Her thesis also discussed different types of music and when advertisers use them. In this case, the instrumental version of the song is more appropriate than the lyrical one because the lyric is about man-woman love and, more importantly, because the audience needs to focus on the visual and verbal content of the commercial.

I also tried listening to the soundtrack by itself:

It’s a very nice piano piece, but standing alone, it cannot make me cry. Now THAT is the beauty of advertising: a great story and beautiful background music work together to create a masterpiece.

A Day as a Wikipedian

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“The whole is greater than the sum of its parts.”

– Aristotle

Most of us are familiar with Wikipedia, the “multilingual, web-based, free-content encyclopedia project supported by the Wikimedia Foundation and based on a model of openly editable content,” according to itself. Everyone with an internet connection can sign up to be a Wikipedia contributor; therefore, not all information found on Wikipedia is reliable and correct. This is the reason why most teachers and professors advise students not to use Wikipedia for researching purposes. However, we can’t deny that Wikipedia has its strengths and, used wisely, can be a great resource and social platform. Today I will talk about my experience being a Wikipedia contributor, or a Wikipedian, as I call it.

What makes Wikipedia special and innovative is that it is an open-source, free-for-all platform where people get to practice writing about topics of their interests. It fulfills the needs of non-scholars looking to share their knowledge with the world without having to go through formal procedures.

For example, from the research I’ve done on music in advertising, I am confident enough to share what I’ve learned with people in my community, not only in the country but around the world. Wikipedia allows me to create or edit articles quickly and globally at no cost. There are plenty of resources on the topic of music in advertising; however, very little of them are shared on Wikipedia. The main community covering this topic has been established, but don’t seem to put too much effort into enriching Wikipedia database. I picked this article, which provides a brief for my blog topic because it is still fairly raw in both content and style, which is easier for a beginner Wikipedian like me to contribute. I first started off with the grammar and styling errors, then moved on the content and added a reliable source collected from my blogroll to back up some of the article’s arguments. The coding system of Wikipedia is fairly simple, mostly because there are plenty of precedents on the site or in the article itself.

Screenshot 2015-04-03 01.13.19

Current issues of the article

Screenshot 2015-04-03 01.53.18

Wikipedia editing screen

The second great thing about Wikipedia is that no one is alone. With a community of 24 million contributors, one can almost find someone with similar interests to co-write and co-edit articles. On the one hand, Wikipedia’s co-editing feature helps the contributors expand their social network and deepen their understanding of the subject. On the other hand, having multiple authors work on the same article also benefits Wikipedia itself as it gathers and synthesizes the opinion of different people, probably coming from different backgrounds, to form a neutral, non-biased voice.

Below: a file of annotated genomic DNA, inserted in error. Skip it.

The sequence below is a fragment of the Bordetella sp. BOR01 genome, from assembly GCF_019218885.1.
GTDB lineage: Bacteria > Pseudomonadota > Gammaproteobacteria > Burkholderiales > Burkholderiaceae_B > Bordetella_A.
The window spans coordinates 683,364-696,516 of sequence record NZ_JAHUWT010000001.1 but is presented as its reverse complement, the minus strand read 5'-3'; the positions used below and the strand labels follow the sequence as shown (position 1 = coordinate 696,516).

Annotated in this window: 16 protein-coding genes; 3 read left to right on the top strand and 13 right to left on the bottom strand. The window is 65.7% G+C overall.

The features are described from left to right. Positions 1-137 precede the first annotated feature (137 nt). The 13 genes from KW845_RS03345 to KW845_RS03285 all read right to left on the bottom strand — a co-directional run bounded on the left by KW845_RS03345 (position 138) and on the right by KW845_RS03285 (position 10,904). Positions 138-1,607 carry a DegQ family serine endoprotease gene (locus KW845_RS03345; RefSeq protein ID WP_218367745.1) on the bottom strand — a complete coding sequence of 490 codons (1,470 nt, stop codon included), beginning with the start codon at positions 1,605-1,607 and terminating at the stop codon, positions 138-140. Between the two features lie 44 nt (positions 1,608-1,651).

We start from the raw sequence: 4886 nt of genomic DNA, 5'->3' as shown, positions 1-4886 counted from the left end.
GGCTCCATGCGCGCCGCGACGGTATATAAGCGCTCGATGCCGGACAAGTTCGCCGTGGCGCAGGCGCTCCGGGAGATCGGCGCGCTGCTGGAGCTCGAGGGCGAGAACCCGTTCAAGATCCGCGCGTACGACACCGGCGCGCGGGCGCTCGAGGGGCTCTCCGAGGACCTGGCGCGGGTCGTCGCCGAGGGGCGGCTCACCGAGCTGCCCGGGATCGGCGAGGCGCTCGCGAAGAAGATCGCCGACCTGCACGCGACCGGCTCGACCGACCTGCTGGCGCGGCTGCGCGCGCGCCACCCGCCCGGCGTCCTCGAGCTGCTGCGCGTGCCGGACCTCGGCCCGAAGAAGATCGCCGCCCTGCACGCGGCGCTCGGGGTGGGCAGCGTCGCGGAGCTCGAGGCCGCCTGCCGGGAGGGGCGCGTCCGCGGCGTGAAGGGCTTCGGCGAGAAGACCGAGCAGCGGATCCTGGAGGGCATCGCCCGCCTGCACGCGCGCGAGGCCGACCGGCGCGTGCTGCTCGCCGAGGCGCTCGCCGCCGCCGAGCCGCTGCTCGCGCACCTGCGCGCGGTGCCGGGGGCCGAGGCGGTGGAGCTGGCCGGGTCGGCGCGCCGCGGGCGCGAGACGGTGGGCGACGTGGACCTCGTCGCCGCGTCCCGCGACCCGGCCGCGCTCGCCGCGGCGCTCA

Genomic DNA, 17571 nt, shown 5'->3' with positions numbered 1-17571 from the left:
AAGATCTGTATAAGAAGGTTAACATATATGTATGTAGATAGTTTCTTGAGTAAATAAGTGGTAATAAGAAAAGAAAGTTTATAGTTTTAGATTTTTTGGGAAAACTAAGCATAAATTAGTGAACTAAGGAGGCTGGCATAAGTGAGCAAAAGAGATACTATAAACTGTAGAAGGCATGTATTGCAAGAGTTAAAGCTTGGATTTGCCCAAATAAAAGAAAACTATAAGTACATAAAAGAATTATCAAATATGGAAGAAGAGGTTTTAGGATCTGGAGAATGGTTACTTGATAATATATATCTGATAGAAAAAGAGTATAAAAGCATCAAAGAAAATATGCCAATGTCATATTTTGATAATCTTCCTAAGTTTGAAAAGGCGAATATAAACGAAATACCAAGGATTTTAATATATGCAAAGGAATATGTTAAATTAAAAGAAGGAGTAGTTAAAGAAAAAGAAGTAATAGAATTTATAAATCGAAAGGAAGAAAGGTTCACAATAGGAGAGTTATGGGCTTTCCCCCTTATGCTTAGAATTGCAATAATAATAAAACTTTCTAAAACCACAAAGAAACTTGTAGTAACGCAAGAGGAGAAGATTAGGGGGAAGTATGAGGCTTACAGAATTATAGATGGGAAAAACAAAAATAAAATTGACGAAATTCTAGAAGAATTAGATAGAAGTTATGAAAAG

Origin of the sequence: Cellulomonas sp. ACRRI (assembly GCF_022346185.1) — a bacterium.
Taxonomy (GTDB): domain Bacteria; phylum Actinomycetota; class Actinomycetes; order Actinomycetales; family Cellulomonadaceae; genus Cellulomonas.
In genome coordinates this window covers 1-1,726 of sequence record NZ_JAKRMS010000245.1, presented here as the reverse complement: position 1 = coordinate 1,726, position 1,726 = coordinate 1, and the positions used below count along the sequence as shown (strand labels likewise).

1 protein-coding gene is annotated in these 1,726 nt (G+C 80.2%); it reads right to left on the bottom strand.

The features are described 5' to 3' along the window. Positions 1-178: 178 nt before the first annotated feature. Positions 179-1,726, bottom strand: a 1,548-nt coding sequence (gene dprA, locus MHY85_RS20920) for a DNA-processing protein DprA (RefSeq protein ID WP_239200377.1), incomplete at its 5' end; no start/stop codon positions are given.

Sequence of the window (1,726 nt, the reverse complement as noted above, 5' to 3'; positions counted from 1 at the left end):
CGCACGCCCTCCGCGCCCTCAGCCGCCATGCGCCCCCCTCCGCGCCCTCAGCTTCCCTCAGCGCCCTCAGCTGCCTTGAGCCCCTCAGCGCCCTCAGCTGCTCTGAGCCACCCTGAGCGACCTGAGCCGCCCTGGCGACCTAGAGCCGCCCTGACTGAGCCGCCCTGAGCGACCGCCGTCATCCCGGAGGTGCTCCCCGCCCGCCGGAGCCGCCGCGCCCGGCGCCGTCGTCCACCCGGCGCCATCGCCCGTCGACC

Moreover, the awareness and pride of being part of the Wikipedian community also encourages contributors to write more responsibly and collaborate for the good of all, as demonstrated by Aristotle quote at the beginning of this blog post. There have been 50 revisions of the article I edited, written by 27 contributors including me. Most of us tried to get rid of the grammar errors and improve the style of the original article. Some added categories within the articles, which helps link it to relevant topics. Technical issues such as broken links or citations were also taken care of. Vandalism was found and fixed the same day.

Revision log

Revision log of the article

Whenever there’s teamwork, there’s a question of whether the members cooperate well with each other. However, Wikipedia’s guidelines and the fact that everyone can see and revoke a revision at any time ensure that the latest version is likely to be the best one. Being able to contribute to Wikipedia not knowing how long that contribution will survive the criticism of other co-writers requires bravery and open-mindedness. The incentive of being a Wikipedian as discussed by scholar Stacey Kuznetsov is a sense of “accomplishment, collectivism, and benevolence.” In order to complete this goal, it is best that contributors phrase their opinions in a neutral voice and be patient when discussing with co-writers, especially when you write about issues that base heavily on personal taste like music in TV commercials. Last but not least, prepare to compromise and always practice goodwill.

Identity – Engagement – Currency

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In this blog post, communication planning specialist Vyshnan Ranjan explained the three main ways in which music affects brands: Identity – Engagement – Currency. Ranjan is currently a member of Carat UK, the world’s first media independent in 1968 and now Europe’s largest media network. He touched on a very important point that I’ve discussed in my previous posts, which is the use of pop music in branding:

“Many brands make the mistake of trying to look modern and cool by whimsically choosing a big pop hit and crudely overlaying it on their ad. This doesn’t show depth of thought and neither does it represent their brand fairly. Currency through music requires a deeper understanding of where your brand fits into the bigger cultural picture in society. It is what music appropriately combines your brand and your message with your target audience’s culture.”

– Vyshnan Ranjan